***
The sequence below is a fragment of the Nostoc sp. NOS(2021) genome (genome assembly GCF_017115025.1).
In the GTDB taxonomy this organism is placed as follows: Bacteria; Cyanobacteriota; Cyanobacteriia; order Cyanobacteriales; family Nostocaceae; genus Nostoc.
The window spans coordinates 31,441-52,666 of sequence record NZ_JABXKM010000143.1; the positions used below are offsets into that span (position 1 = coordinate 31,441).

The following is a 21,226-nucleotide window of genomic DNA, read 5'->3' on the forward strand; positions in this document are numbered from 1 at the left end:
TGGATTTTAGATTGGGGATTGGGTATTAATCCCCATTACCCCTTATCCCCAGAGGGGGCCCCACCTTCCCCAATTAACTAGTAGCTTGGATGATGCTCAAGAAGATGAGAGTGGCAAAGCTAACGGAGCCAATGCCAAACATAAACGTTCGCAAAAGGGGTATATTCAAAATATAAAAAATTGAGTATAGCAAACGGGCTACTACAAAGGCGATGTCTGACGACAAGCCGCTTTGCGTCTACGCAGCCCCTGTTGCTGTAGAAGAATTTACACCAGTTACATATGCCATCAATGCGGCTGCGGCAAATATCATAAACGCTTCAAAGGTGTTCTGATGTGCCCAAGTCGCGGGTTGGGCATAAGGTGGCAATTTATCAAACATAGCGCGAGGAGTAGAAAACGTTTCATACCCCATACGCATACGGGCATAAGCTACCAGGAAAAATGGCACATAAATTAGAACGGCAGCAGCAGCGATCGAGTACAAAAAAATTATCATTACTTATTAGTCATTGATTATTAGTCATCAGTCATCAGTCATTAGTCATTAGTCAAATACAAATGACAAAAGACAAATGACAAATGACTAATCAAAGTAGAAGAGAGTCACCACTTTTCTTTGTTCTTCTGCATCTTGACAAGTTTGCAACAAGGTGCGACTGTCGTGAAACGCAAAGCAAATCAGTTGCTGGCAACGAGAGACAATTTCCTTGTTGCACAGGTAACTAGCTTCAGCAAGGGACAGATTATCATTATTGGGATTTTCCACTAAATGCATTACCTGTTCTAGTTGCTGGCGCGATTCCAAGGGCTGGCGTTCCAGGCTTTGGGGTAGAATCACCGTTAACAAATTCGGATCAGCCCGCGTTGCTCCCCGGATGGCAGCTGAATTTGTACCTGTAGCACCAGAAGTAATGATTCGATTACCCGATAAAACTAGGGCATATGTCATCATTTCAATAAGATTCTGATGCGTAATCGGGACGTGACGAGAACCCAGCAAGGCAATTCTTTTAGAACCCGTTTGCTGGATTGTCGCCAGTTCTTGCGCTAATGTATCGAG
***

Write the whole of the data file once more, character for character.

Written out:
The sequence below is a fragment of the Nostoc sp. NOS(2021) genome (genome assembly GCF_017115025.1).
In the GTDB taxonomy this organism is placed as follows: Bacteria; Cyanobacteriota; Cyanobacteriia; order Cyanobacteriales; family Nostocaceae; genus Nostoc.
The window spans coordinates 31,441-52,666 of sequence record NZ_JABXKM010000143.1; the positions used below are offsets into that span (position 1 = coordinate 31,441).

The following is a 21,226-nucleotide window of genomic DNA, read 5'->3' on the forward strand; positions in this document are numbered from 1 at the left end:
TGGATTTTAGATTGGGGATTGGGTATTAATCCCCATTACCCCTTATCCCCAGAGGGGGCCCCACCTTCCCCAATTAACTAGTAGCTTGGATGATGCTCAAGAAGATGAGAGTGGCAAAGCTAACGGAGCCAATGCCAAACATAAACGTTCGCAAAAGGGGTATATTCAAAATATAAAAAATTGAGTATAGCAAACGGGCTACTACAAAGGCGATGTCTGACGACAAGCCGCTTTGCGTCTACGCAGCCCCTGTTGCTGTAGAAGAATTTACACCAGTTACATATGCCATCAATGCGGCTGCGGCAAATATCATAAACGCTTCAAAGGTGTTCTGATGTGCCCAAGTCGCGGGTTGGGCATAAGGTGGCAATTTATCAAACATAGCGCGAGGAGTAGAAAACGTTTCATACCCCATACGCATACGGGCATAAGCTACCAGGAAAAATGGCACATAAATTAGAACGGCAGCAGCAGCGATCGAGTACAAAAAAATTATCATTACTTATTAGTCATTGATTATTAGTCATCAGTCATCAGTCATTAGTCATTAGTCAAATACAAATGACAAAAGACAAATGACAAATGACTAATCAAAGTAGAAGAGAGTCACCACTTTTCTTTGTTCTTCTGCATCTTGACAAGTTTGCAACAAGGTGCGACTGTCGTGAAACGCAAAGCAAATCAGTTGCTGGCAACGAGAGACAATTTCCTTGTTGCACAGGTAACTAGCTTCAGCAAGGGACAGATTATCATTATTGGGATTTTCCACTAAATGCATTACCTGTTCTAGTTGCTGGCGCGATTCCAAGGGCTGGCGTTCCAGGCTTTGGGGTAGAATCACCGTTAACAAATTCGGATCAGCCCGCGTTGCTCCCCGGATGGCAGCTGAATTTGTACCTGTAGCACCAGAAGTAATGATTCGATTACCCGATAAAACTAGGGCATATGTCATCATTTCAATAAGATTCTGATGCGTAATCGGGACGTGACGAGAACCCAGCAAGGCAATTCTTTTAGAACCCGTTTGCTGGATTGTCGCCAGTTCTTGCGCTAATGTATCGAG